This week Sallyanne Clarke told how she had received hate mail following her son’s death. Andrew Clarke was 16 when he died by suicide. Toxicology tests showed traces of cocaine and benzodiazepines in his system at the time of his death. One anonymous letter writer said she had obviously abandonded her son and maybe Andrew had just wanted to get away from her. This begs the question, does speaking out publicly by a grieving family give permission for a ‘no holds barred’ debate?
I can empathise with the Clarkes. I have received plenty of hate mail following Shane’s death; I thought I was the only one. I’ve had a fair few Tom, Dick and Harrys who’ve insisted on telling me why I’m delusional and why they know better than I. One person thought it was for my own good, ‘cruel to be kind’ he said. After all, hadn’t I put myself ‘out there for debate‘. You eventually get used to the nastiness, at least I did, and that awful feeling following each ‘cruel to be kind’ correspondence lessens over time.
Since when did putting yourself out there for debate equate to agreeing to a ‘free for all’ though? I can honestly say that the worst experience I’ve had was with TV3 Television Network Ltd, when I agreed to take part in a documentary concerning my son’s death. I felt trampled on, exploited and further traumatised by TV3’s callous attitude and blatant lies.
The documentary itself wasn’t an issue, I was happy enough once Professor David Healy was given the opportunity to speak. Despite his opinion that we were marching into a stitch-up, he did the interview and has since said that he ‘remains happy to engage with Vincent Browne properly‘. My main issue was the promises I was given all the way through, that we would be fully informed. While I tentatively agreed to take part, it was on the condition that I could see the documentary before it aired and retract ‘all or part’ of my participation if I felt it necessary. When I saw a TV3 tweet publicising the upcoming documentary, which showed footage of my son that I had never seen, I retracted my permission and said I wanted my part taken out. The idea that footage of my son’s last night alive (which I didn’t know existed) could be shown for the amusement of viewers without warning or showing me first, still astounds me. TV3 went ahead and aired the documentary, ignoring my retraction.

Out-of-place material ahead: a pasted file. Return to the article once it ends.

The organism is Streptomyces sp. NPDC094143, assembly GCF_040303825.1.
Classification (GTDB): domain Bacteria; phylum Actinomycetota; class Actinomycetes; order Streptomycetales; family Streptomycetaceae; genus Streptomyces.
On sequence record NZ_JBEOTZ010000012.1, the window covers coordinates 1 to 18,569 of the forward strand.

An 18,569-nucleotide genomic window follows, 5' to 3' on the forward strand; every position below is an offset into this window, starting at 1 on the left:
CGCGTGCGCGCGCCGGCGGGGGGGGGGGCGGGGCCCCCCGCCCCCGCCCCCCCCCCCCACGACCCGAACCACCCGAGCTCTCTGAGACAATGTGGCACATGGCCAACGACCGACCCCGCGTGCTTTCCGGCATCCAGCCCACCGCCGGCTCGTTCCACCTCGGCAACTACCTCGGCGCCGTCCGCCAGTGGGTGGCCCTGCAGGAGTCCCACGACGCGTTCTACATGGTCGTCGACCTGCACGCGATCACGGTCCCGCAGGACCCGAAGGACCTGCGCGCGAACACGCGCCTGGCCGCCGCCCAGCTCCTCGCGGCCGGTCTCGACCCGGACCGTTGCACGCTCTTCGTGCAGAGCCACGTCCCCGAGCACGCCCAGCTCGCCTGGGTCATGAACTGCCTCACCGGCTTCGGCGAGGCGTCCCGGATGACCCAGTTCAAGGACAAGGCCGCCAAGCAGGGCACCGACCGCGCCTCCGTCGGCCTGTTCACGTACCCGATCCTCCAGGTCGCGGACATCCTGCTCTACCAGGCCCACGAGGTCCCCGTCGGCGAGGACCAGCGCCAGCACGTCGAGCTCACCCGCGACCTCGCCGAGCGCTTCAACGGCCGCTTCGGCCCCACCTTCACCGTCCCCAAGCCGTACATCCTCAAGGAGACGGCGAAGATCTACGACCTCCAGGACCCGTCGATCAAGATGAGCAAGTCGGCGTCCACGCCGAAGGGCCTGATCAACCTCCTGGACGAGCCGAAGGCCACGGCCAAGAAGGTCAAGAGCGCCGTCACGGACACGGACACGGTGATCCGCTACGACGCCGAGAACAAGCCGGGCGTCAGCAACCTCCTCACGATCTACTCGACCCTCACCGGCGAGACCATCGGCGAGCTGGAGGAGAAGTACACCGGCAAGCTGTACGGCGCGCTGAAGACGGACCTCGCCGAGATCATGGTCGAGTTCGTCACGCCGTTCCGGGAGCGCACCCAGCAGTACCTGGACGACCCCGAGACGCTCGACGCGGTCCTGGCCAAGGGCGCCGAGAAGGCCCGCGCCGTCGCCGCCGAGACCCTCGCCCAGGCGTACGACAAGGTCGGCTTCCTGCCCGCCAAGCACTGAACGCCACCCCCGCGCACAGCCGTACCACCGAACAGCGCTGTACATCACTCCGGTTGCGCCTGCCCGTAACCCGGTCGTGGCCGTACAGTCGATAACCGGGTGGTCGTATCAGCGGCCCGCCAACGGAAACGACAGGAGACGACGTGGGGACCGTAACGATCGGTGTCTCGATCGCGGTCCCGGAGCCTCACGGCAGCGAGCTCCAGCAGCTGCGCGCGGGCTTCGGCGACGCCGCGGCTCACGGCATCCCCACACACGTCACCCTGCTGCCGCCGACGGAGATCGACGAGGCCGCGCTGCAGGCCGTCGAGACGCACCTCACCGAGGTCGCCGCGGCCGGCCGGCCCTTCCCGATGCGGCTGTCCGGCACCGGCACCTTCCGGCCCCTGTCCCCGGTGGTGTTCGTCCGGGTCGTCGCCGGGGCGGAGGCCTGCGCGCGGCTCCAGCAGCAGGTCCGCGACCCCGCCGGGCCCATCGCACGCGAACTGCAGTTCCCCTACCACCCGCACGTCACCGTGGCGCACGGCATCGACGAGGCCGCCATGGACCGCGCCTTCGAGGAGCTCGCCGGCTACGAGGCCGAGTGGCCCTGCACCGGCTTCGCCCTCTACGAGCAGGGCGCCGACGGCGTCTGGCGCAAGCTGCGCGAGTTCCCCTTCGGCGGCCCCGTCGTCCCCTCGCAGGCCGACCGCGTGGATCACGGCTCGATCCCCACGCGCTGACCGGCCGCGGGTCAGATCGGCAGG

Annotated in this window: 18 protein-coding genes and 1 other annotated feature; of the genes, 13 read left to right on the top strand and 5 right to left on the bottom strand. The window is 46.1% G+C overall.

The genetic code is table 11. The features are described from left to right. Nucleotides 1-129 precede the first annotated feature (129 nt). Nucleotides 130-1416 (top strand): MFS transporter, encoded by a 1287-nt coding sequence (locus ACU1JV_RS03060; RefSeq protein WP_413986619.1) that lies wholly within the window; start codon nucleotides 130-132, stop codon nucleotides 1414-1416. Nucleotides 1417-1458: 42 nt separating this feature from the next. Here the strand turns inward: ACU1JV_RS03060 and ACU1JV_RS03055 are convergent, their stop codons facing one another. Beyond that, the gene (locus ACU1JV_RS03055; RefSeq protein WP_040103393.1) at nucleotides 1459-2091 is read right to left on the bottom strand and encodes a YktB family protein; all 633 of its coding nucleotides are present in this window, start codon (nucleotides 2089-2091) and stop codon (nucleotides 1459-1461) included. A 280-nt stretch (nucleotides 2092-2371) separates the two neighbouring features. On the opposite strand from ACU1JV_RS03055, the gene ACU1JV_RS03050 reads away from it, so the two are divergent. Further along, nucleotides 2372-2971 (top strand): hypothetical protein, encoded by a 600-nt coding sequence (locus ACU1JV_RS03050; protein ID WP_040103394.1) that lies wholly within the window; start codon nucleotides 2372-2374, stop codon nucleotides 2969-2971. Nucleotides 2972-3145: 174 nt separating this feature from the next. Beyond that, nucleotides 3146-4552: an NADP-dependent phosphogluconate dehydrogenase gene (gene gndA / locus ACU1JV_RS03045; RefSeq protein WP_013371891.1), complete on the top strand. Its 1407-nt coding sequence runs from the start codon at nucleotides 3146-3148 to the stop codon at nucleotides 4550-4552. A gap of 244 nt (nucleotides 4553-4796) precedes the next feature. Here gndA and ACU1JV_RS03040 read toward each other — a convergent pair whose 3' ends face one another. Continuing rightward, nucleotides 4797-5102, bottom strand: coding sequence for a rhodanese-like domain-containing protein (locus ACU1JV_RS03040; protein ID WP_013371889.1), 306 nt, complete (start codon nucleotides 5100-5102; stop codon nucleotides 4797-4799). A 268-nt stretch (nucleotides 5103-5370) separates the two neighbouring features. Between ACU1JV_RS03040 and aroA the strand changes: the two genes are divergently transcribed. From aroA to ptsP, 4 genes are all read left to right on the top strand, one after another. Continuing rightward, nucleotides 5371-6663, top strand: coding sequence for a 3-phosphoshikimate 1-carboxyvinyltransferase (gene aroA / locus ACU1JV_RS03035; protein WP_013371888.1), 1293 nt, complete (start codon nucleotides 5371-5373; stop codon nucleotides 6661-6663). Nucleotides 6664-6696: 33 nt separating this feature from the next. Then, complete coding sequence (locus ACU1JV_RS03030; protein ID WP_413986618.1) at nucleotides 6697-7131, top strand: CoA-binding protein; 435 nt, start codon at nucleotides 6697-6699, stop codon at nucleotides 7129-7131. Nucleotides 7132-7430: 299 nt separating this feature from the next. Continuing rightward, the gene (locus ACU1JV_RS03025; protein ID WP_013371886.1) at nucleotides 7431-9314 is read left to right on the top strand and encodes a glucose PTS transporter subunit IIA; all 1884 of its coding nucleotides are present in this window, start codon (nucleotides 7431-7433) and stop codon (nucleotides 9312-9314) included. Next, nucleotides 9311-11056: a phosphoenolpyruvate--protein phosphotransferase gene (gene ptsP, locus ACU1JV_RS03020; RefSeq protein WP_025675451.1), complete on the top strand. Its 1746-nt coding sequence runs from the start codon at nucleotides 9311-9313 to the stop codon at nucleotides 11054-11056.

Following the documentary I wrote to TV3 and Vincent Browne expressing my disappointment, which they ignored. I then contacted the Broadcasting Authority of Ireland (BAI), using the complaints procedure. The BAI, as is usual, referred my complaint back to TV3. The initial niceties and pretence at sympathy by TV3 quickly turned into what I can only describe as a bitter tirade of vitriol, attacking me personally. It seemed I deserved everything I got and sure shouldn’t I be thankful that TV3 didn’t do a reconstruction with ‘knives and blood’ (TV3’s words, not mine).
This week I received the BAI decision which upheld the majority of my complaint. It states that TV3 will now be requested ‘to air the BAI committee’s statement’ – an apology of sorts. Was it worth it? Hell no! It still amazes me that I had to go to all that effort to squeeze it out of them, to acknowledge wrongdoing. TV3 are supposed to be professional, with legal teams employed to go over every minute detail, and yet they thought they were perfectly entitled to trample all over my family’s feelings.
The BAI committee found that TV3 did not demonstrate due care towards me, did not sufficiently inform me of the contents of the programme, did not fully meet the terms agreed beforehand and potentially misled viewers by referring to my son’s letters as a journal.
I have to admit I was shocked and disgusted by the way I was treated by TV3 and by Vincent Browne’s producer. Having survived Shane’s death, albeit through 5 years of shellshock, I feel I’ve been fairly toughened up. From Jim Cusack (a week after my son’s death) writing in the Independent that Shane was a working class boy trying to ingratiate himself into the ‘middle classes’ with a girlfriend ‘above his station’, to (on the day of his funeral) Catholic priest Father Fergus O’Donoghue who said he was just ‘plain evil’.
So yes, I’m fairly used to ignorant bullies being ‘cruel to be kind’ but some things are just plain wrong, and I never agreed to a ‘free for all’, particulary not with TV3.